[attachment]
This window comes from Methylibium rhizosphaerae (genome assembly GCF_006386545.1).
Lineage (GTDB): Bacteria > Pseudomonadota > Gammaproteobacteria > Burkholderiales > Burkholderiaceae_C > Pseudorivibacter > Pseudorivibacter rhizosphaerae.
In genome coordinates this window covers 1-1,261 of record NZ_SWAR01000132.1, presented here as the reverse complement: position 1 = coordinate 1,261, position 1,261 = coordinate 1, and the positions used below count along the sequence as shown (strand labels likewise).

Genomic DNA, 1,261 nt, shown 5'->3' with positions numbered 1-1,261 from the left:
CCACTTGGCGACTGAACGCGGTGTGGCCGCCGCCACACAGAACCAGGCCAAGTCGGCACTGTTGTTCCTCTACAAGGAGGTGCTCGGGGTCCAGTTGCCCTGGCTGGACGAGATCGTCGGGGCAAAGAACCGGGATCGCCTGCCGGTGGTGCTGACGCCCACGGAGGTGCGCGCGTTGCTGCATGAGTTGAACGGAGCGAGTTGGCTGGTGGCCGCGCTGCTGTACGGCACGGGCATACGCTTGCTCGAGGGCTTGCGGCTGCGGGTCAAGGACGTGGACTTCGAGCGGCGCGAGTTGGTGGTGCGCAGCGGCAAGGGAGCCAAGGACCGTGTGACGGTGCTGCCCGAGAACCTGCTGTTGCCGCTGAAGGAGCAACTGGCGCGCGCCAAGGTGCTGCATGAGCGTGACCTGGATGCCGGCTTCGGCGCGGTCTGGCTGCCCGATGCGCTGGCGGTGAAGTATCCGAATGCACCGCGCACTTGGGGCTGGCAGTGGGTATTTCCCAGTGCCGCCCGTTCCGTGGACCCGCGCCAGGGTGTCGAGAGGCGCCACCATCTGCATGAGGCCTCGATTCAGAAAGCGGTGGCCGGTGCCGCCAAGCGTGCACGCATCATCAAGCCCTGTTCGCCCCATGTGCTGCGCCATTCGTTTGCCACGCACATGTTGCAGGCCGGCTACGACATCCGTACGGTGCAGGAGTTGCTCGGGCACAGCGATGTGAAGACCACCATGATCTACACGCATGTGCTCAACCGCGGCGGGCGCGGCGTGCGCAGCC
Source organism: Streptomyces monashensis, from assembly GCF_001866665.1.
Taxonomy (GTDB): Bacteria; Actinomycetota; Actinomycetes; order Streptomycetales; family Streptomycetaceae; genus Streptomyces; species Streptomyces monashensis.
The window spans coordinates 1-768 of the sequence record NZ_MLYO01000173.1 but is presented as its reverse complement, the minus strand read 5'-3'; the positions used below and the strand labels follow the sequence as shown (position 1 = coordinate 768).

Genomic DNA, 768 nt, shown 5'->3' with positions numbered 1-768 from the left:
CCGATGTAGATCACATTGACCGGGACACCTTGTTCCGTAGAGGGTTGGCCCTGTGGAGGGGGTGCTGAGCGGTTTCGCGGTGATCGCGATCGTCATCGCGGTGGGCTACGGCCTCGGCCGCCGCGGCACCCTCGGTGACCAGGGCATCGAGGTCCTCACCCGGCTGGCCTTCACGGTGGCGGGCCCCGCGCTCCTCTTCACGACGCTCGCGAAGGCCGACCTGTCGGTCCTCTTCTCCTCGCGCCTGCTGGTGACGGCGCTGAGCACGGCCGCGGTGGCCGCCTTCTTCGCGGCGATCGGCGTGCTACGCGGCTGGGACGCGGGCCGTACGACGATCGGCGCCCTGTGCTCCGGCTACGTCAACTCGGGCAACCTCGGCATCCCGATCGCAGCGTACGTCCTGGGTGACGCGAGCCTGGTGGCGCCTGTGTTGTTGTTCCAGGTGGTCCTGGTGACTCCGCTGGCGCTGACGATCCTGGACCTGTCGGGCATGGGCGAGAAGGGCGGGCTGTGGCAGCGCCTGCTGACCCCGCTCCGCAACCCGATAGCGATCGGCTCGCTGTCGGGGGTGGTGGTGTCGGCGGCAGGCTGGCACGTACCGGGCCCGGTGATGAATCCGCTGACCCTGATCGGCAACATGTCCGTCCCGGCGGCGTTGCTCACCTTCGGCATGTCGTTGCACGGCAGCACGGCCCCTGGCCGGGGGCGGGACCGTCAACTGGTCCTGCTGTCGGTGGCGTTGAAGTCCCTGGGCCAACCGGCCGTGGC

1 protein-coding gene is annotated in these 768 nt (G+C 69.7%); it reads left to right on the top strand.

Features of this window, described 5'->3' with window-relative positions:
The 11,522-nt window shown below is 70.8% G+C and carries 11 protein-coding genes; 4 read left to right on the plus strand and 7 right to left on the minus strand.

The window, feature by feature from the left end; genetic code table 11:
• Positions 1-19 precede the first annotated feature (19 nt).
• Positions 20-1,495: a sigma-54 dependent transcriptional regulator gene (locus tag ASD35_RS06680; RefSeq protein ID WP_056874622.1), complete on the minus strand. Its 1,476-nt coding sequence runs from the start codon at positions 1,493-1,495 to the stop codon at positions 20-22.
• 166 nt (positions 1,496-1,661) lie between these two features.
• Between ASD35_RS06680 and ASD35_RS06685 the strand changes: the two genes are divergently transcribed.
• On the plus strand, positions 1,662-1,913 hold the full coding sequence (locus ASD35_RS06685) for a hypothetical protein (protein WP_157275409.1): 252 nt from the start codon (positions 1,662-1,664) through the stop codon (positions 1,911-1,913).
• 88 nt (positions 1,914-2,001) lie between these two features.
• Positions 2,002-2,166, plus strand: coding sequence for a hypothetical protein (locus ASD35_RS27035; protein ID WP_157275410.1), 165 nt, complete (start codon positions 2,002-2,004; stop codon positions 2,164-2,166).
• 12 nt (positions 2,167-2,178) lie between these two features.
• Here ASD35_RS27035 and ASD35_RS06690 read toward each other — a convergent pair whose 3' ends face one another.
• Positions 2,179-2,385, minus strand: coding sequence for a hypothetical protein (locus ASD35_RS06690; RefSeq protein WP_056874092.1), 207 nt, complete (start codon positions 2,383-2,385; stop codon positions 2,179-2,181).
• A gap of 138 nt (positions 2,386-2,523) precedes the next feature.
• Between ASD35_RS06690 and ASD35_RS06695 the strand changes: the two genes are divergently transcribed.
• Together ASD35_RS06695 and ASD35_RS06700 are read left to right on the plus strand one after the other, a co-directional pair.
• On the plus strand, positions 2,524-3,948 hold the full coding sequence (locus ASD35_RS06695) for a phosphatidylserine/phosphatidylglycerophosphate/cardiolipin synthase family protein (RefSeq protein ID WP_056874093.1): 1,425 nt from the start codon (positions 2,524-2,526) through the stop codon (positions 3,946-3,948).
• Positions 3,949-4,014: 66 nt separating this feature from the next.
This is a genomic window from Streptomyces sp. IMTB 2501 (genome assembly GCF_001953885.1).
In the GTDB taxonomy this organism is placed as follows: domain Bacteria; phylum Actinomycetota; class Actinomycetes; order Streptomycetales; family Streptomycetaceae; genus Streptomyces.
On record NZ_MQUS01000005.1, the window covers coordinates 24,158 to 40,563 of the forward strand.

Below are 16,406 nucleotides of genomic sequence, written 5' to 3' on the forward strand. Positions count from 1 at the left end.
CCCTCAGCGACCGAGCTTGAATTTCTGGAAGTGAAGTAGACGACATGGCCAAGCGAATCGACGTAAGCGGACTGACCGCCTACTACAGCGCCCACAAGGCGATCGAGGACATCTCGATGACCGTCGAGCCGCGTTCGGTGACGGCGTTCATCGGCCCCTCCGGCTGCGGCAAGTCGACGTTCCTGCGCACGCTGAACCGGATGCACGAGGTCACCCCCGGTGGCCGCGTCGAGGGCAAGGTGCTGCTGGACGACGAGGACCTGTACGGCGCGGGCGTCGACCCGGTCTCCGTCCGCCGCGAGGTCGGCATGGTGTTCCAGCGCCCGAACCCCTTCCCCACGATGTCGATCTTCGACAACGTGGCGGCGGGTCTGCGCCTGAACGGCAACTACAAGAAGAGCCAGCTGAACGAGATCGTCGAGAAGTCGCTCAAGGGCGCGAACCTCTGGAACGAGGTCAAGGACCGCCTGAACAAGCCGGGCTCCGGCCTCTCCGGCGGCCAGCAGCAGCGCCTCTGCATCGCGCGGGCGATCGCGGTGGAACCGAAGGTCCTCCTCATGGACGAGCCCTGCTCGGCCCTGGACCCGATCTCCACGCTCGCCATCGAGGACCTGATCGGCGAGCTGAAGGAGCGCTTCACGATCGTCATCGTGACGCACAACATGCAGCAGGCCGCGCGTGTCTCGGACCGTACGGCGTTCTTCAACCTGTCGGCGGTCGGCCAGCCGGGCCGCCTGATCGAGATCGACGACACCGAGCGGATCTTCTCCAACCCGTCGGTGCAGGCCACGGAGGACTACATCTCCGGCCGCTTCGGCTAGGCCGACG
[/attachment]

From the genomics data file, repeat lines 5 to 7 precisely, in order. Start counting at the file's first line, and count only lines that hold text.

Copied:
CCACTTGGCGACTGAACGCGGTGTGGCCGCCGCCACACAGAACCAGGCCAAGTCGGCACTGTTGTTCCTCTACAAGGAGGTGCTCGGGGTCCAGTTGCCCTGGCTGGACGAGATCGTCGGGGCAAAGAACCGGGATCGCCTGCCGGTGGTGCTGACGCCCACGGAGGTGCGCGCGTTGCTGCATGAGTTGAACGGAGCGAGTTGGCTGGTGGCCGCGCTGCTGTACGGCACGGGCATACGCTTGCTCGAGGGCTTGCGGCTGCGGGTCAAGGACGTGGACTTCGAGCGGCGCGAGTTGGTGGTGCGCAGCGGCAAGGGAGCCAAGGACCGTGTGACGGTGCTGCCCGAGAACCTGCTGTTGCCGCTGAAGGAGCAACTGGCGCGCGCCAAGGTGCTGCATGAGCGTGACCTGGATGCCGGCTTCGGCGCGGTCTGGCTGCCCGATGCGCTGGCGGTGAAGTATCCGAATGCACCGCGCACTTGGGGCTGGCAGTGGGTATTTCCCAGTGCCGCCCGTTCCGTGGACCCGCGCCAGGGTGTCGAGAGGCGCCACCATCTGCATGAGGCCTCGATTCAGAAAGCGGTGGCCGGTGCCGCCAAGCGTGCACGCATCATCAAGCCCTGTTCGCCCCATGTGCTGCGCCATTCGTTTGCCACGCACATGTTGCAGGCCGGCTACGACATCCGTACGGTGCAGGAGTTGCTCGGGCACAGCGATGTGAAGACCACCATGATCTACACGCATGTGCTCAACCGCGGCGGGCGCGGCGTGCGCAGCC
Source organism: Streptomyces monashensis, from assembly GCF_001866665.1.
Taxonomy (GTDB): Bacteria; Actinomycetota; Actinomycetes; order Streptomycetales; family Streptomycetaceae; genus Streptomyces; species Streptomyces monashensis.